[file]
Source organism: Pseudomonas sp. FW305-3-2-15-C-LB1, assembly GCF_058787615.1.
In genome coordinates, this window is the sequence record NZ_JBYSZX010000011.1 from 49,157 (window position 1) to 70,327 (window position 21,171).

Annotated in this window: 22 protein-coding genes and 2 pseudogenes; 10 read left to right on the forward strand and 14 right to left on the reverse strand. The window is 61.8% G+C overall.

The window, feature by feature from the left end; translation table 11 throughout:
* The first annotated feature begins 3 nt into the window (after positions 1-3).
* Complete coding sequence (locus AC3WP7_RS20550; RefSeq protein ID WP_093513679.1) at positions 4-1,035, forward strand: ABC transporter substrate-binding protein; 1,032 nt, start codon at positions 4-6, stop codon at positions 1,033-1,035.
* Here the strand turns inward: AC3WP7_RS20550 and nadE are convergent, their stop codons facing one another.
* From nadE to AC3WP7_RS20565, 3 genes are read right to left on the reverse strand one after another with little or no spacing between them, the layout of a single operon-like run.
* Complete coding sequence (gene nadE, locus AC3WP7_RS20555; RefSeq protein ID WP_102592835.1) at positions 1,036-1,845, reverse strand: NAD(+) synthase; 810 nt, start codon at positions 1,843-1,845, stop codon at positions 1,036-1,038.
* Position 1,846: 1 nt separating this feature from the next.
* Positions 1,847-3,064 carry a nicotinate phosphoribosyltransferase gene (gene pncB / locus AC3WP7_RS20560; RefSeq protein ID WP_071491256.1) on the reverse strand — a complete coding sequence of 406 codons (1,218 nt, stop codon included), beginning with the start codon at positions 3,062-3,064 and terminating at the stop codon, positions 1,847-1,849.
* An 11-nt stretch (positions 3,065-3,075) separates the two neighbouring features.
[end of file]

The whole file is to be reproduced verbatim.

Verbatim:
Source organism: Pseudomonas sp. FW305-3-2-15-C-LB1, assembly GCF_058787615.1.
In genome coordinates, this window is the sequence record NZ_JBYSZX010000011.1 from 49,157 (window position 1) to 70,327 (window position 21,171).

Annotated in this window: 22 protein-coding genes and 2 pseudogenes; 10 read left to right on the forward strand and 14 right to left on the reverse strand. The window is 61.8% G+C overall.

The window, feature by feature from the left end; translation table 11 throughout:
* The first annotated feature begins 3 nt into the window (after positions 1-3).
* Complete coding sequence (locus AC3WP7_RS20550; RefSeq protein ID WP_093513679.1) at positions 4-1,035, forward strand: ABC transporter substrate-binding protein; 1,032 nt, start codon at positions 4-6, stop codon at positions 1,033-1,035.
* Here the strand turns inward: AC3WP7_RS20550 and nadE are convergent, their stop codons facing one another.
* From nadE to AC3WP7_RS20565, 3 genes are read right to left on the reverse strand one after another with little or no spacing between them, the layout of a single operon-like run.
* Complete coding sequence (gene nadE, locus AC3WP7_RS20555; RefSeq protein ID WP_102592835.1) at positions 1,036-1,845, reverse strand: NAD(+) synthase; 810 nt, start codon at positions 1,843-1,845, stop codon at positions 1,036-1,038.
* Position 1,846: 1 nt separating this feature from the next.
* Positions 1,847-3,064 carry a nicotinate phosphoribosyltransferase gene (gene pncB / locus AC3WP7_RS20560; RefSeq protein ID WP_071491256.1) on the reverse strand — a complete coding sequence of 406 codons (1,218 nt, stop codon included), beginning with the start codon at positions 3,062-3,064 and terminating at the stop codon, positions 1,847-1,849.
* An 11-nt stretch (positions 3,065-3,075) separates the two neighbouring features.